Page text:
Monday, October 31, 2011

NaNoWriMo gods forgive me...

I'm just now getting over a rotten cold and NaNoWriMo starts tomorrow. I feel completely unprepared. To top it off, we had to reschedule our trip to the Epcot Food & Wine Festival because of my illness, so now we have to go during NaNo; and I have to make a trip to NC to get my mother mid-month. All that and at least 50,000 words--when I haven't really gotten back into the writing program yet!


I need more cough syrup.

I was supposed to have been gearing up for NaNo with regular writing, but more than a week ago this enormous tiredness fell over me. I had hoped that would be the extent of the sickness, but unfortunately last week it turned into a full-blown cold with hacking, dry cough and fever. It will be a challenge to get my butt in the chair and write over the next few days, but I'm sure I can do it.

Last year, NaNo had over 200,000 participants--and that's only counting the ones who logged on to the website. Who knows how many do it on their own (though why anyone would do that is beyong me).

All those novels! You have to wonder how many make it through completion, editing, and even publication.

This year, I had this grand idea to do 100,000 words. I'm not trying to show off or anything--I just have a hard time making decisions.

The idea of NaNo is to write 50,000 words on a new novel in one month. You are forced to write so quickly, that your inner editor must be banished from your writing space and your imagination will fly. Because of this idea, NaNo doesn't want you to get bogged down with anything like an already begun manuscript.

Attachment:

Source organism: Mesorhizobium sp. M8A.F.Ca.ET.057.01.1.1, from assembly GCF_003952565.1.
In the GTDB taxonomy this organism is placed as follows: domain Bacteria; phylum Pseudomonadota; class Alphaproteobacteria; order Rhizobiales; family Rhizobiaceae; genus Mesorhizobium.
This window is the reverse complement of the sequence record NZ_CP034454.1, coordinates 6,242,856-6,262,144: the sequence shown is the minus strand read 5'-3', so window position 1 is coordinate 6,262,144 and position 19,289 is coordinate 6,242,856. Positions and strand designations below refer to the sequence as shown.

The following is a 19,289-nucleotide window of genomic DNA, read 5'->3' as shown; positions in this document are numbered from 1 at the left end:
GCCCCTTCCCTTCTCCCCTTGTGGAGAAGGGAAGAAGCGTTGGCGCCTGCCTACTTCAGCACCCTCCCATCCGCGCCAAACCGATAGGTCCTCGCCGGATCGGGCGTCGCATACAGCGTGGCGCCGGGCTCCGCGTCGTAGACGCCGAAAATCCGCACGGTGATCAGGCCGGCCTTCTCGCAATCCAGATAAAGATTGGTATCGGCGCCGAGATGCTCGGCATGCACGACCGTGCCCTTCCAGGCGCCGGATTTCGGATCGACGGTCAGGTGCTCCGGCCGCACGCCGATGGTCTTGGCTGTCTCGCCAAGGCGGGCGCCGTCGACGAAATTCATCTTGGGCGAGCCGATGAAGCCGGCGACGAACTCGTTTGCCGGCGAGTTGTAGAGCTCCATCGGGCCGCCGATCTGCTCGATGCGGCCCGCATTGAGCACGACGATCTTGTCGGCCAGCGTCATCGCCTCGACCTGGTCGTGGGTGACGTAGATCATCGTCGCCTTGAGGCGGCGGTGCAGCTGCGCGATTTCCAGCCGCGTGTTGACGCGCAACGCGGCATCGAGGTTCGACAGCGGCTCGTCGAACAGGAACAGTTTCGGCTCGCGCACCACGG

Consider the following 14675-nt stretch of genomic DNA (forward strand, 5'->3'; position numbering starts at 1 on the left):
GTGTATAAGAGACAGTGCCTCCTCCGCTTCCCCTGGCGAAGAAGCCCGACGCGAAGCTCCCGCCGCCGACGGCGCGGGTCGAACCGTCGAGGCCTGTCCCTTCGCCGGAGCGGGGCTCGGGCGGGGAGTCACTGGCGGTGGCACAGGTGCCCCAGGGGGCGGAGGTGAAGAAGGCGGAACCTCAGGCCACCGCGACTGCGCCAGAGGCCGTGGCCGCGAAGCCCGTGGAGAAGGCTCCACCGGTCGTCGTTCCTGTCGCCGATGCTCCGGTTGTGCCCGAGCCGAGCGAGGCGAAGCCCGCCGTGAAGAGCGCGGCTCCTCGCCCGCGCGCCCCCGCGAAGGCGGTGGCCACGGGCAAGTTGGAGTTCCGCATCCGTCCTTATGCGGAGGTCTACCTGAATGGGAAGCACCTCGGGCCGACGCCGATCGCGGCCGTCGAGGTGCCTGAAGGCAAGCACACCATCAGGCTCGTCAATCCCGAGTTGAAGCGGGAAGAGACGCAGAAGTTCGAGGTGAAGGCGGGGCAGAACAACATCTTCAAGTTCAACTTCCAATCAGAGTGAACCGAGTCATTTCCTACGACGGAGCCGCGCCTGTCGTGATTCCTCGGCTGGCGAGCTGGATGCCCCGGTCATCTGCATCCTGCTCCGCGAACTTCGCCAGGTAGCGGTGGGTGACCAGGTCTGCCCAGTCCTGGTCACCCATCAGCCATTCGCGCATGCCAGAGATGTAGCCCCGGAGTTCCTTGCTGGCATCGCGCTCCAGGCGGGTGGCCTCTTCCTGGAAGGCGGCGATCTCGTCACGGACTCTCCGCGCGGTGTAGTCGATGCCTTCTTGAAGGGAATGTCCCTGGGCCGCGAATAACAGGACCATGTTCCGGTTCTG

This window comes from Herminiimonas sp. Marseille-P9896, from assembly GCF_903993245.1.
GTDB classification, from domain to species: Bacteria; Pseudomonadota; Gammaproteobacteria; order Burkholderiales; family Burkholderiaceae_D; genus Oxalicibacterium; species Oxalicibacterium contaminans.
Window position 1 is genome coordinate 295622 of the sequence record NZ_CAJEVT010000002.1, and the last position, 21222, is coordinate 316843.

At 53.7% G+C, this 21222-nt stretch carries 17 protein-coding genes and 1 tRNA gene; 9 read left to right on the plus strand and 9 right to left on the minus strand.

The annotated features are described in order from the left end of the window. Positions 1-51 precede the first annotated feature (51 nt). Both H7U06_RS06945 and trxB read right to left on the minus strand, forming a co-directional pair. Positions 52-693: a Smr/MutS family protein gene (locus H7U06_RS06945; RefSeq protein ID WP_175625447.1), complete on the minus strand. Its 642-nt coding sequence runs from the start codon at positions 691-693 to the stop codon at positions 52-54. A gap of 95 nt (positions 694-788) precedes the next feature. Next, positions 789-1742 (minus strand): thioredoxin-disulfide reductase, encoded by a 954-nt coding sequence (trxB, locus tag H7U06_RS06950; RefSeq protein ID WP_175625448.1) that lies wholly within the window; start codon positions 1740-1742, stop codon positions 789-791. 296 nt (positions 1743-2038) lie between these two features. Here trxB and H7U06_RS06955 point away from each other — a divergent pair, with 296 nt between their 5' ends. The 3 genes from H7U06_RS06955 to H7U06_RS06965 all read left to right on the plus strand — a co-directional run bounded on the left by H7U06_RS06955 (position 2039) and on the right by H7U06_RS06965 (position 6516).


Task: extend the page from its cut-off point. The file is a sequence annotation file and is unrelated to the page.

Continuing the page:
So, I came up with an idea. I had something of an outline that I didn't really like--too serious. And I was trying to figure out how I could tell the story from a humorous angle.

But I really didn't want to start a new project when I have so many in the works that need attention. I didn't want to spend a full month writing what could likely end up being 50,000 words of pure crap when I had some great stuff in my 'to do' box.

So, I thought I'd be a NaNoRebel and wrie 50,000 words on the novel I've been working on lately. It could use the attention.

And then, just yesterday, I thought, hmmm, maybe I could just do both. Now, I'm thinking I'm just crazy. After all, I have a second novel that needs work. I might not be able to get 50,000 more words on it, but why start something new--something I'm not even happy with yet--before finishing what I've got.

I think I'm just going to do 50,000 on my main novel and spend the rest of the time on the other WIP (that's work in progress to us novelists--ahem).

The newer idea just needs percolating...not a 50,000 word frenzy of forcing crap out of my head--pure imagination be damned. (And now I feel guilty for rebelling against the NaNo gods).

Monday, October 24, 2011

Best and worst in television advertising

Here are some of the best commercials on television:
Edith and Ellen and the Walgreens flu shot. Those ladies are adorable.
Guy gets unlimited messaging from AT&T, wife not happy. The writing on this one is fabulous. And the acting--spot on.
The little Darth Vader who starts up the Volkswagon with his Vader powers. Too cute.
Truvia pig, where the girl manages to eat the dessert before hubby can get to the table to share it. The singing and the song are awful, but the imagery is hilarious. Well, okay, the part in the song about sugar making my butt fat is funny.
Spanish makes everything sound more intriguing--the Khalua ad. Love, love, love. I was glad to see it again last night after a long while.
And one of the best baby ads is "short and bald" where the woman always thought she'd go for tall, dark and handsome. But having a baby changes everything. From Johnson and Johnson.
Time out is fabulous, of course, but so are ALL of those eTrade ads.

It's ads like these that make television watching enjoyable.

Then, of course, we have the awful ads that make us cringe and look away.